Wednesday, September 3, 2008

If it's a breastfeeding support bag, why does it contain formula?

If you gave birth at a hospital in the US, you probably received a free diaper bag from one of the formula companies that included a pamphlet on breastfeeding and a sample of formula. This is what they call a "breastfeeding support bag." Yeah, I am just as confused as you are on how a formula sample is supposed to support breastfeeding. I read a newspaper article this morning that quoted a mother-child coordinator at a Chicago-area hospital who said they give the formula because "if breast milk is going to be lacking, they will have a back-up supply with them." Breast milk is never lacking. Formula is lacking. Formula isn't a living organism like breast milk. Formula doesn't contain antibodies. Formula isn't specially created for your baby. Formula doesn't change from day to day, hour to hour, feed to feed. There is nothing lacking in breast milk.

Yes, there is a very tiny percentage of women who don't make enough milk for their babies. Depending on who you ask, that number ranges from less than 1% to about 5%. So 95% of women will make enough milk to feed their babies. And even if the number were greater than that, why should hospitals of all places be handing out formula? Most women leave the hospital within 3 days of giving birth. The only thing a baby needs the first 3 days of life is colostrum. A mother's milk usually comes in like clockwork at 72 hours post-partum for a reason. A newborn doesn't need a full milk supply for the first few days, even up to a week.

Supplementing with formula in the early days is dangerous. Your body makes milk on a supply/demand cycle. If you do not demand the milk, your breasts won't make it. Giving your baby a bottle is a surefire way to ruin your breastfeeding relationship. Lactation consultants know this. Why don't nurses and pediatricians?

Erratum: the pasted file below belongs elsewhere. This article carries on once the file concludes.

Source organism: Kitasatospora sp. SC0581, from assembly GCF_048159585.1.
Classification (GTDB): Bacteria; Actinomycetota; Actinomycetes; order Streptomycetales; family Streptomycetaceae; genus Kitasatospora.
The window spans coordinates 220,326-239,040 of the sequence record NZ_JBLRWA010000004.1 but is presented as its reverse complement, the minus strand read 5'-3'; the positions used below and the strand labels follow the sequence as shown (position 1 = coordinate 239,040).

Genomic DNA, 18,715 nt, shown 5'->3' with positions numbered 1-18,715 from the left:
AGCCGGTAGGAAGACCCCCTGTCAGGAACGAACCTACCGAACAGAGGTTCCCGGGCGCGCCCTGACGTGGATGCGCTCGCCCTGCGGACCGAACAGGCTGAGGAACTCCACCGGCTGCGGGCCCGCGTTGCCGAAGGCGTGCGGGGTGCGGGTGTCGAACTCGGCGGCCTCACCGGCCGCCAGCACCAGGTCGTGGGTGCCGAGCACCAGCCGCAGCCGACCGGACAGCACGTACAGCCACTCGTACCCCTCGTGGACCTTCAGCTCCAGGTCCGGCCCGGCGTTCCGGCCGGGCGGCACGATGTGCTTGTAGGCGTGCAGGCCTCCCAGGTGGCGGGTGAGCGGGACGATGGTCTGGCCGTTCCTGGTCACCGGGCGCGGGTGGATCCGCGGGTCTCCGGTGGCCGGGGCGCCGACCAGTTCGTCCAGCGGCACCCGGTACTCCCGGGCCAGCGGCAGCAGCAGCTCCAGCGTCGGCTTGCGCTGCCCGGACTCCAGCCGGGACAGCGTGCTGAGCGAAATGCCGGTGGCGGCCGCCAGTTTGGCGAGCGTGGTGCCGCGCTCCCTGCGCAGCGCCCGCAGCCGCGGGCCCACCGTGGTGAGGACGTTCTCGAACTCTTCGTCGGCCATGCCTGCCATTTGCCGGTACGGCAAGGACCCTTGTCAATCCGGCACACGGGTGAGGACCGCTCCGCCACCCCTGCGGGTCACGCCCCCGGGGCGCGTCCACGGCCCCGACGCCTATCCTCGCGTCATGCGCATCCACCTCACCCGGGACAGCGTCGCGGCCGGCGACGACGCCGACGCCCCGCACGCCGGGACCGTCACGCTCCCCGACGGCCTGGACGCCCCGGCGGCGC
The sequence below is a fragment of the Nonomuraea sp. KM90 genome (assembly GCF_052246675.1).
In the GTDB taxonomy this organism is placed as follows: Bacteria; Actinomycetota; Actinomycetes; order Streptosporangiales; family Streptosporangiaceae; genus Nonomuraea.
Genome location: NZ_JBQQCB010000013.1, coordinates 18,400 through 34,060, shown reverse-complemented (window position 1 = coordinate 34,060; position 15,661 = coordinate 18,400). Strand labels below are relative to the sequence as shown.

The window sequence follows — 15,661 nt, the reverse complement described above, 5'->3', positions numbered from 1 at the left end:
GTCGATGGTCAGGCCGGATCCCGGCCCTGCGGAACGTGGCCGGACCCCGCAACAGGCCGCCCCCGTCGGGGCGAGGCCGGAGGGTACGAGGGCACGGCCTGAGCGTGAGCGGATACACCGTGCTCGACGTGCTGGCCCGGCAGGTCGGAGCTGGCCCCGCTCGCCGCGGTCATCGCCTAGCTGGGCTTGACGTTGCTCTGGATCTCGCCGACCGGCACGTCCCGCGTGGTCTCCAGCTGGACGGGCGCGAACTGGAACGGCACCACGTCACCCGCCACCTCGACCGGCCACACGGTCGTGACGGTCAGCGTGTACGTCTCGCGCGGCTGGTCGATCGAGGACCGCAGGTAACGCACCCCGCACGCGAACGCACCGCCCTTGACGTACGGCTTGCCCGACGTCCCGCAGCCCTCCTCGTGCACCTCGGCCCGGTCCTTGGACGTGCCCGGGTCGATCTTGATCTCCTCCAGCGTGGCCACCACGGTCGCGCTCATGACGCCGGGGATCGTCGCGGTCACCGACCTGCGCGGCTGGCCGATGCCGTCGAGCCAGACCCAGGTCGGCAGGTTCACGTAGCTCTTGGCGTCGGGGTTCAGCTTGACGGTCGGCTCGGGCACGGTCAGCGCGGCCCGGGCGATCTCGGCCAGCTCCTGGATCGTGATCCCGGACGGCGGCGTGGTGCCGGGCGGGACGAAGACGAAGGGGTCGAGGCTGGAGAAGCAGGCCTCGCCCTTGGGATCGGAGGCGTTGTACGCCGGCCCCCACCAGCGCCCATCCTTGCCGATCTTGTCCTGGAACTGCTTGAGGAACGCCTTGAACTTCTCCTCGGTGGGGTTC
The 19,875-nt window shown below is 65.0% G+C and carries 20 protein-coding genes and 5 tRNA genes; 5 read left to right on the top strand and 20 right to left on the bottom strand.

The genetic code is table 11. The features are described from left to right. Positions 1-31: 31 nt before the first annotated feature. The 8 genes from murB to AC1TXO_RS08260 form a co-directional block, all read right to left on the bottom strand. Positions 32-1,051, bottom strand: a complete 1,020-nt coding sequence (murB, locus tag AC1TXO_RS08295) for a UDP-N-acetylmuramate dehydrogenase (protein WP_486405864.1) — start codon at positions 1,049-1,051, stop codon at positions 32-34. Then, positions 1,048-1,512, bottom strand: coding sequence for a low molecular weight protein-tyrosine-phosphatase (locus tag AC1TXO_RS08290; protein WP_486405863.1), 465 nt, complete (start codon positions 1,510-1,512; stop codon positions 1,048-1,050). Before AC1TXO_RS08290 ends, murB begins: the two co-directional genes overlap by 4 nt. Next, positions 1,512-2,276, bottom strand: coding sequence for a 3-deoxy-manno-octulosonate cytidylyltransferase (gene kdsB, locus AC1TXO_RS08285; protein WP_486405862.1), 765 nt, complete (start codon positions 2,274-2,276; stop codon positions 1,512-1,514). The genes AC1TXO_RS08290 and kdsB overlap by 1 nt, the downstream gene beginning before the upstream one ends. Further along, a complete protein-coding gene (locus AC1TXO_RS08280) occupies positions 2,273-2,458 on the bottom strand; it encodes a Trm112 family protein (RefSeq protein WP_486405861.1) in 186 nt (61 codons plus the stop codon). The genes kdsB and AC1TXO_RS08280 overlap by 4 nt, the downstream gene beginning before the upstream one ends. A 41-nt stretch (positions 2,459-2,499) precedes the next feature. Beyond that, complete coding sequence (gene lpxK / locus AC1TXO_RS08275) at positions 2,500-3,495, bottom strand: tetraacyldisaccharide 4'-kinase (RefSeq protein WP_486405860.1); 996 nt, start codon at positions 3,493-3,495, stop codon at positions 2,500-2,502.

The formula companies don't care about the health of your baby, as they are in this to make money (and they the tune of about $2,000 per year for every child who is formula fed). Only in America are they allowed to market their product so aggressively (although they still do it in foreign countries where it's illegal, killing hundreds of thousands of babies each year whose mother's can no longer afford to buy formula and whose milk has long since dried up).

It's bad enough that the pharma companies who produce formula use underhanded direct marketing tactics (the aforementioned diaper bags, pamphlets with outdated breastfeeding information, formula checks in the mail, etc) but they also have nurses and doctors working for them, too. At some hospitals, formula reps are known to cater lunches for maternity staff and offer prizes to the nurse who uses the most formula with her patients. Ross Laboratories (makers of Similac) even state in a training manual to "never underestimate the importance of nurses. If they are sold and serviced properly, they can be strong allies. A nurse who supports Ross is like an extra salesperson.” (Abbott Labs v. Segura, 1995)

If you're tired of this aggressive and unethical marketing of formula, take a stand by having your baby in a WHO-certified Baby Friendly Hospital. You can also check out Ban the Bags for hospitals and birth centers in the US who do not give out the bags.

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